Graduate studies at Western
Comparative and Continental Philosophy 3 (1):11-26 (2011)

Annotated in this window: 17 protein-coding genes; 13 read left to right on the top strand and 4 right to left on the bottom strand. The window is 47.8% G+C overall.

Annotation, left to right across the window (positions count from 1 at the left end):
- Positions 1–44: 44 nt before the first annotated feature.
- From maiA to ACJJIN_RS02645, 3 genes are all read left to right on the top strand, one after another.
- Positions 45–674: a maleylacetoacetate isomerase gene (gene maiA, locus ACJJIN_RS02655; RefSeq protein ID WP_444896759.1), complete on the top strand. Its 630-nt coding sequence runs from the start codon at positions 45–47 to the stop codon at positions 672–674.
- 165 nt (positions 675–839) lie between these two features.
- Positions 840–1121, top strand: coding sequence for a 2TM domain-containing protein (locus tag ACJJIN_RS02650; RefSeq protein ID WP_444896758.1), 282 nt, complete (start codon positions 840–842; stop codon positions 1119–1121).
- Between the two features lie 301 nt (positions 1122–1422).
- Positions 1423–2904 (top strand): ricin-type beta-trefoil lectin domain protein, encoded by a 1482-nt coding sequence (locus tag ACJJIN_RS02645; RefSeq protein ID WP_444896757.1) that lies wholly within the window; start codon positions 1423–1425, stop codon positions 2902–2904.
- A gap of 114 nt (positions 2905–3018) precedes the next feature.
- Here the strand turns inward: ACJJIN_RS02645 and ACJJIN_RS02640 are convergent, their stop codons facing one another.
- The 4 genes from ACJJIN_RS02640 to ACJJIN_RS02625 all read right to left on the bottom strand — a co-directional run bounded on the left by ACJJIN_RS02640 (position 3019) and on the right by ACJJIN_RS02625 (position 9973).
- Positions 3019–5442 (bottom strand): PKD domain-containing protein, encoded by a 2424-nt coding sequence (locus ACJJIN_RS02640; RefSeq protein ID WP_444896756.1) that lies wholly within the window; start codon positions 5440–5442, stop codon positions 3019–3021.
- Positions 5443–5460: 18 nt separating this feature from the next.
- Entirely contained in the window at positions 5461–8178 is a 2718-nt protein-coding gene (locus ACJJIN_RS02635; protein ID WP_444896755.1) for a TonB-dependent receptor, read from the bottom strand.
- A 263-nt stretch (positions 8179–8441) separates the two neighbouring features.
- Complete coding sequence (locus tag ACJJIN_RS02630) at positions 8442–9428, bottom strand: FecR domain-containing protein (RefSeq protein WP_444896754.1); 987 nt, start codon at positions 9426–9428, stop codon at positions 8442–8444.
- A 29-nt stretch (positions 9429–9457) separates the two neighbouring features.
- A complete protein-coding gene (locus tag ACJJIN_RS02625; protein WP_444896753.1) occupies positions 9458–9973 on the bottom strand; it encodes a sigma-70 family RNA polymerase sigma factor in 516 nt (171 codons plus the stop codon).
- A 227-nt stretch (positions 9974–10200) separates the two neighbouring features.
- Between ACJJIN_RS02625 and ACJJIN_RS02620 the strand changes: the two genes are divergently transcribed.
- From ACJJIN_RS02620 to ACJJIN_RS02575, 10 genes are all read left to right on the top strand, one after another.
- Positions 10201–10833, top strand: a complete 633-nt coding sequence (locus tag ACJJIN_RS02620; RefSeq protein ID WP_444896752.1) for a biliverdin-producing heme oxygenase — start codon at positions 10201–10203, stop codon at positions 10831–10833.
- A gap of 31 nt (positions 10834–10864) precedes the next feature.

|Abstract||The aim of the present essay is to contribute to a phenomenological concept of Europe, taking as its starting point the idea of Europe developed by Jan Patŏcka as “Post-Europe.” Following the phenomenological account of self-transformation as the infinite task and eternal care for the soul, the essay discusses critically the phenomenological account of the self-differentiation of identity, which in turn introduces Hölderlin’s and Heidegger’s respective conceptions of “becoming in dissolution” to this discussion. It shows that the dialectic of identity and difference is inadequate to conceive the philosophical question of contemporary Europe. Instead it insists that Europe is an “intervocal” rather than an equi-vocal concept. The essay proposes the concept of “intervocity [Zwischendeutigkeit]” and an open “in-betweeness” as key to an understanding of Europe as a philosophical task|
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